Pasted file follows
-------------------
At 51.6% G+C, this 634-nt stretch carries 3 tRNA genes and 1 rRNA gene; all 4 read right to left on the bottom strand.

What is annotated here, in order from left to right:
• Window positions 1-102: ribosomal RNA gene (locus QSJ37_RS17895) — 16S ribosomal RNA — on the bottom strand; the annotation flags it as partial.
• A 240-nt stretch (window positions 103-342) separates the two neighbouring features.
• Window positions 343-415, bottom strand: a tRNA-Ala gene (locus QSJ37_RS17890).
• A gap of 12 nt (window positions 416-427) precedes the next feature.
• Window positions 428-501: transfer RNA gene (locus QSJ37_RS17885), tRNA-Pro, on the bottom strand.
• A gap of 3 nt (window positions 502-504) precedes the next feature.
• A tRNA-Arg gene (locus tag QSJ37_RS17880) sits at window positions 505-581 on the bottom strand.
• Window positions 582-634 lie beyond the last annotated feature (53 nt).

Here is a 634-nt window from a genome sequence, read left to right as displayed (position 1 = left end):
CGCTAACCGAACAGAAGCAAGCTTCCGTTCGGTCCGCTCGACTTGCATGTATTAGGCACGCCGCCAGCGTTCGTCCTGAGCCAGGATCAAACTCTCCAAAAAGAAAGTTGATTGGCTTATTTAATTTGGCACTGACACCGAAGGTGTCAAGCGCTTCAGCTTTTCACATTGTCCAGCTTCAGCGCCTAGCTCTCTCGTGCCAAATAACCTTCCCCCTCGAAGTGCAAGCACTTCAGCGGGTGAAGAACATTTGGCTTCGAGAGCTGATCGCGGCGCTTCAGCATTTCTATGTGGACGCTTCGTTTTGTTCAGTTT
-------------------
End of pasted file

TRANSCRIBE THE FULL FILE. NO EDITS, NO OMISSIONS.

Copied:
At 51.6% G+C, this 634-nt stretch carries 3 tRNA genes and 1 rRNA gene; all 4 read right to left on the bottom strand.

What is annotated here, in order from left to right:
• Window positions 1-102: ribosomal RNA gene (locus QSJ37_RS17895) — 16S ribosomal RNA — on the bottom strand; the annotation flags it as partial.
• A 240-nt stretch (window positions 103-342) separates the two neighbouring features.
• Window positions 343-415, bottom strand: a tRNA-Ala gene (locus QSJ37_RS17890).
• A gap of 12 nt (window positions 416-427) precedes the next feature.
• Window positions 428-501: transfer RNA gene (locus QSJ37_RS17885), tRNA-Pro, on the bottom strand.
• A gap of 3 nt (window positions 502-504) precedes the next feature.
• A tRNA-Arg gene (locus tag QSJ37_RS17880) sits at window positions 505-581 on the bottom strand.
• Window positions 582-634 lie beyond the last annotated feature (53 nt).

Here is a 634-nt window from a genome sequence, read left to right as displayed (position 1 = left end):
CGCTAACCGAACAGAAGCAAGCTTCCGTTCGGTCCGCTCGACTTGCATGTATTAGGCACGCCGCCAGCGTTCGTCCTGAGCCAGGATCAAACTCTCCAAAAAGAAAGTTGATTGGCTTATTTAATTTGGCACTGACACCGAAGGTGTCAAGCGCTTCAGCTTTTCACATTGTCCAGCTTCAGCGCCTAGCTCTCTCGTGCCAAATAACCTTCCCCCTCGAAGTGCAAGCACTTCAGCGGGTGAAGAACATTTGGCTTCGAGAGCTGATCGCGGCGCTTCAGCATTTCTATGTGGACGCTTCGTTTTGTTCAGTTT